All those previous posts are here on the new site! So what are you seeing in terms of protests related to the Israeli-Palestinian conflict?
Ulfelder: Since Oct. 7, we’ve recorded hundreds of protests across the U.S. in solidarity with both Israel and Palestine, with hundreds of thousands of participants. The first demonstrations occurred on Oct. 7, when we logged four events in support of Palestine. Over the next week, we saw hundreds of vigils and rallies in support of both Israel and Palestine. As I wrote in a recent blog post, since Oct. 7, CCC has logged nearly 460 pro-Palestine rallies, protests, demonstrations, and vigils in more than 190 different cities and towns across 46 U.S. states. More than 130 of those pro-Palestine events occurred over the Oct. 20-22 weekend – and some events drew tens of thousands of participants. Those numbers have only gone up, obviously, on a pretty strong upward trajectory.
Put that in perspective. Is that a lot, compared to other mobilization waves?
Ulfelder: We typically record about 2,000 events per month for the whole country, across all issues, so several hundred in two weeks for one issue area is a lot – especially for an international issue. The number of events is similar in scale to what we saw in May 2022 and then again in June in response to the leaking and then dropping of the Supreme Court decision that overturned Roe v. Wade. In the first few weeks of the George Floyd uprising in 2020, we often logged more than 400 events per day, but that was possibly the largest protest wave in U.S. history, so it’s maybe a less relevant comparison.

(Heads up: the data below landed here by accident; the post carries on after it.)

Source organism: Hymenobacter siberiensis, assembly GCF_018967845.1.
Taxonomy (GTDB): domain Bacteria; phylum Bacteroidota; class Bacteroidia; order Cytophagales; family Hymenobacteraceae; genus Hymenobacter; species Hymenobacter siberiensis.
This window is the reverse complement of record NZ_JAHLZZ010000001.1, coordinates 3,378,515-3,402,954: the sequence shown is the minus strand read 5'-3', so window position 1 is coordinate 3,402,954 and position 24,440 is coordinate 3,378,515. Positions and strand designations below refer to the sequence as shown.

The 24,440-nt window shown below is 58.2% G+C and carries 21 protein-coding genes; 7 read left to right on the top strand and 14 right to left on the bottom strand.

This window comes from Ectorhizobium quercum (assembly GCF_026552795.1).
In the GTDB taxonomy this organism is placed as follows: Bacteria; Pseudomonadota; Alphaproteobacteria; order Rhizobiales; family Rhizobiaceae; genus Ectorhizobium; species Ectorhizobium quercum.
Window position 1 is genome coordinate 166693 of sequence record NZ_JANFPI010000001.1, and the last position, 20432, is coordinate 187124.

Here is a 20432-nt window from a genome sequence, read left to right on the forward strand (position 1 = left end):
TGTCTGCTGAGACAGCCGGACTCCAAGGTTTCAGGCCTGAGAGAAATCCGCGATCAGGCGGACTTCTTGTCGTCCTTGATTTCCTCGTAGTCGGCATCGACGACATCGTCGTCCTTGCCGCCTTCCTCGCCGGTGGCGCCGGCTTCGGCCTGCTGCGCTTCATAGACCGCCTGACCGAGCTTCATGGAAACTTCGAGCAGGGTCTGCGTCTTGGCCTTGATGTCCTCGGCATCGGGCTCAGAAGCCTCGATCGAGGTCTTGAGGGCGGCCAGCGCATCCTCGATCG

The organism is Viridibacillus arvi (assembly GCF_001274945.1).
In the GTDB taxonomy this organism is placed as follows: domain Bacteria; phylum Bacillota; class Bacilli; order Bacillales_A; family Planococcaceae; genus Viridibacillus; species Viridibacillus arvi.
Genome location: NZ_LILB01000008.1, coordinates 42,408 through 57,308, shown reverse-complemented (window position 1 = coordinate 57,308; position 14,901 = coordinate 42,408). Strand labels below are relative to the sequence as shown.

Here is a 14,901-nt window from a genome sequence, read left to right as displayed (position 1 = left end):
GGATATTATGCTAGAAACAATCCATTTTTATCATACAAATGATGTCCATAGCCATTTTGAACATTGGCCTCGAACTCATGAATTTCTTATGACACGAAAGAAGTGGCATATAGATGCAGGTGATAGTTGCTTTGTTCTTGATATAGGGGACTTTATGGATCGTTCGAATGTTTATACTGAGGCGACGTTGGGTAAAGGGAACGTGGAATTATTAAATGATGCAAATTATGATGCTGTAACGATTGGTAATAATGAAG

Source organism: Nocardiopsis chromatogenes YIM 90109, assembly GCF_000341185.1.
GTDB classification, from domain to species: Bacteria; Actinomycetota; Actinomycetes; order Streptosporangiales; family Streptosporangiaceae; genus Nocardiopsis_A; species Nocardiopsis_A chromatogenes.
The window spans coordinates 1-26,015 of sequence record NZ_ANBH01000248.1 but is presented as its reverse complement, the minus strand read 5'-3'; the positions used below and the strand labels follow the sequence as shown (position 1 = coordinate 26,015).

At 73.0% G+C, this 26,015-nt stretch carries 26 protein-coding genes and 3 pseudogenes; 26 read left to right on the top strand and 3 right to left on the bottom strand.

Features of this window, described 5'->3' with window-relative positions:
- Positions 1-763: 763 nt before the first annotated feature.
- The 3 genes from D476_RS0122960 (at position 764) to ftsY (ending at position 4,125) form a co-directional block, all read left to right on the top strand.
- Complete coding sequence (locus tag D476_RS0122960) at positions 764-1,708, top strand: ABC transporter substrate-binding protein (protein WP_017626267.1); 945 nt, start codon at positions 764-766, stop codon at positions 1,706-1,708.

And how does this compare to earlier moments of protest during Israeli-Palestinian crises, specifically?
Pressman: U.S. protests during the April-May 2021 crisis were pretty intense as well. I recall hundreds of protests and other events in the U.S. during that time as well. But we should note the nature of that 2021 Israeli-Palestinian crisis was different, by which I mean it was asymmetrical in terms of casualties. Many more Palestinians than Israelis were killed or wounded. Israelis were not feeling the same degree of shock and anger as they do now and, consequently, their supporters in the United States were probably not feeling under attack to the same degree. Also, anecdotally, the pro-Palestinian framing in 2021 drew on much of the same terminology like apartheid, genocide, and occupation as in the current wave.